Dan Balz, The Post's magnanimous chief political writer, suggested alternatives. "Some say Clinton needs to win by 10 points," he wrote. "Others say eight points. "Some say . . . anything over five points would be a respectable victory."

Clearly, setting the spread is not a science -- but there is some justification for it. Before Tuesday, Clinton trailed Obama in the popular vote, in delegates won and in states won -- and it will be difficult for her to persuade the party's superdelegates to make her the Democratic nominee if she can't win one of those categories. Even the easiest of those hurdles, a deficit of 700,000 in the popular vote, can't be erased without lopsided wins here and in the remaining primary states.

The campaigns must have agreed with the logic of the spread game, for they began to play it themselves.

The Obama campaign began Tuesday morning with an e-mailed memo to "interested parties." It pointed out that, in polls, Clinton "led by as much as 25 points." And it quoted the Philadelphia Inquirer saying she needs to "take the state big, perhaps by double digits."

The Clinton campaign retaliated with its own memo, also to "interested parties," asking: "Shouldn't he be the one expected to win tonight?"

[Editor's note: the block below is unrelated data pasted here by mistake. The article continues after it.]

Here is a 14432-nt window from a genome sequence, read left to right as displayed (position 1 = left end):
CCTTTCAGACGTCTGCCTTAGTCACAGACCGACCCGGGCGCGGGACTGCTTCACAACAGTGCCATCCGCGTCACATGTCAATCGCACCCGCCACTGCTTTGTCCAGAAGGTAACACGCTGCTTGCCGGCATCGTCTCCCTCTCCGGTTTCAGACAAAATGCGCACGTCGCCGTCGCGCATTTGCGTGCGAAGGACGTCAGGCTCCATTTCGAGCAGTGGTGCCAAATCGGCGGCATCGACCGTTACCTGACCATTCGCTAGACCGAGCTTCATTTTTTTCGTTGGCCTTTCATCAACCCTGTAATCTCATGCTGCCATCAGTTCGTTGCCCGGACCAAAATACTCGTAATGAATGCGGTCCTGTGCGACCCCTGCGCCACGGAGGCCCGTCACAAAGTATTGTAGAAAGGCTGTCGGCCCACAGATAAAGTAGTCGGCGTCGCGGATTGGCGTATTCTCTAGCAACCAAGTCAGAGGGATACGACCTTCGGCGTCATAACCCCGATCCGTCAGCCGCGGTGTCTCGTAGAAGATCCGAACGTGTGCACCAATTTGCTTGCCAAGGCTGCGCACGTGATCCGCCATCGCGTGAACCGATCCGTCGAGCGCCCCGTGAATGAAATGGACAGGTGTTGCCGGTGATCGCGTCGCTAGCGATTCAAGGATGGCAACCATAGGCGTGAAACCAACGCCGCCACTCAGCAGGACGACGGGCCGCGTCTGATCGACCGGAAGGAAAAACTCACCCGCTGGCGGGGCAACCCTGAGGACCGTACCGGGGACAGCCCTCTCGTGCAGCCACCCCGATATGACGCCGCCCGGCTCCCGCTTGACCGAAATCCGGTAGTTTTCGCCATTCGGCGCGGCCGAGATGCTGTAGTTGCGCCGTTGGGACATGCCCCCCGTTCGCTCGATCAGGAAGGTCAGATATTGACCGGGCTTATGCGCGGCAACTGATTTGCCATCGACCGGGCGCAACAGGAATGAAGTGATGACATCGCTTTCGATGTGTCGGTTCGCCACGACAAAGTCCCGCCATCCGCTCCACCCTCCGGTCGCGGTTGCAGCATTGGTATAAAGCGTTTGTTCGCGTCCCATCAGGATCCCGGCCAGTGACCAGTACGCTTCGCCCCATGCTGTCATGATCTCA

Late in the afternoon, the early round of exit polls came in: a four-point Clinton advantage. By any other standard, that would presage a win. But by the standard of the spread, it hinted at crushing defeat.

Urgent action was required. Campaign Chairman Terry McAuliffe and booster Lanny Davis left the Park Hyatt -- scene of the Clinton primary party -- and took their case to the Fox News camera near a bus stop on Broad Street. How big a win does Clinton need? "A win is a win," McAuliffe decreed. Another Clinton adviser, Ann Lewis, went to the camera risers in the ballroom. "A win is a win," she echoed.

Except when it's not.

In the Hyatt ballroom, the crowd gave an energetic cheer when the CNN screen showed the first returns: Clinton leading, 65 percent to 35 percent. "Yes, she can!" they cheered, perhaps not noticing that only 3,000 votes had been counted.